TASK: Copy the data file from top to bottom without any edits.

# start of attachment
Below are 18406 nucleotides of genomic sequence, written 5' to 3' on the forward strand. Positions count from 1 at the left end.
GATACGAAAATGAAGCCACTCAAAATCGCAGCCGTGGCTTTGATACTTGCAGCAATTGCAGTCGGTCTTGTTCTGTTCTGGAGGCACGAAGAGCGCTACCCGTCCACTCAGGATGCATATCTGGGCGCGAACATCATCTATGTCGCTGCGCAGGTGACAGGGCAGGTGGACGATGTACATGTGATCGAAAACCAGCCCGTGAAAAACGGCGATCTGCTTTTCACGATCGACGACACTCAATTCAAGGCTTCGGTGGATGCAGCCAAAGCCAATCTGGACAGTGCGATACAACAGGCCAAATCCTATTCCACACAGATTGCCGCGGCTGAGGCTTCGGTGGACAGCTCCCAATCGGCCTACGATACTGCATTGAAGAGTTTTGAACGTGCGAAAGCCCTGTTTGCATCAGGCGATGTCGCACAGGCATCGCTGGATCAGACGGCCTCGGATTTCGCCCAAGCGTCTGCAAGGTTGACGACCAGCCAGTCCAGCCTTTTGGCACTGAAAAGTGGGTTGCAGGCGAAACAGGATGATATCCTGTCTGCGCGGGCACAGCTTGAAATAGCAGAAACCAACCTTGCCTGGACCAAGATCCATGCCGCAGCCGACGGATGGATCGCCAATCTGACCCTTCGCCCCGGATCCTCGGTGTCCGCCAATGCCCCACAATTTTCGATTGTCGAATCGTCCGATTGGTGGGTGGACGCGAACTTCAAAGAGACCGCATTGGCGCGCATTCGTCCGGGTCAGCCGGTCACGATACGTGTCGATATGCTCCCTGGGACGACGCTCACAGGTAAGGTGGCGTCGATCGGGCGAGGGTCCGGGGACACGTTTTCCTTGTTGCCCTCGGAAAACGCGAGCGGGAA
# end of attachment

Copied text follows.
Below are 18406 nucleotides of genomic sequence, written 5' to 3' on the forward strand. Positions count from 1 at the left end.
GATACGAAAATGAAGCCACTCAAAATCGCAGCCGTGGCTTTGATACTTGCAGCAATTGCAGTCGGTCTTGTTCTGTTCTGGAGGCACGAAGAGCGCTACCCGTCCACTCAGGATGCATATCTGGGCGCGAACATCATCTATGTCGCTGCGCAGGTGACAGGGCAGGTGGACGATGTACATGTGATCGAAAACCAGCCCGTGAAAAACGGCGATCTGCTTTTCACGATCGACGACACTCAATTCAAGGCTTCGGTGGATGCAGCCAAAGCCAATCTGGACAGTGCGATACAACAGGCCAAATCCTATTCCACACAGATTGCCGCGGCTGAGGCTTCGGTGGACAGCTCCCAATCGGCCTACGATACTGCATTGAAGAGTTTTGAACGTGCGAAAGCCCTGTTTGCATCAGGCGATGTCGCACAGGCATCGCTGGATCAGACGGCCTCGGATTTCGCCCAAGCGTCTGCAAGGTTGACGACCAGCCAGTCCAGCCTTTTGGCACTGAAAAGTGGGTTGCAGGCGAAACAGGATGATATCCTGTCTGCGCGGGCACAGCTTGAAATAGCAGAAACCAACCTTGCCTGGACCAAGATCCATGCCGCAGCCGACGGATGGATCGCCAATCTGACCCTTCGCCCCGGATCCTCGGTGTCCGCCAATGCCCCACAATTTTCGATTGTCGAATCGTCCGATTGGTGGGTGGACGCGAACTTCAAAGAGACCGCATTGGCGCGCATTCGTCCGGGTCAGCCGGTCACGATACGTGTCGATATGCTCCCTGGGACGACGCTCACAGGTAAGGTGGCGTCGATCGGGCGAGGGTCCGGGGACACGTTTTCCTTGTTGCCCTCGGAAAACGCGAGCGGGAA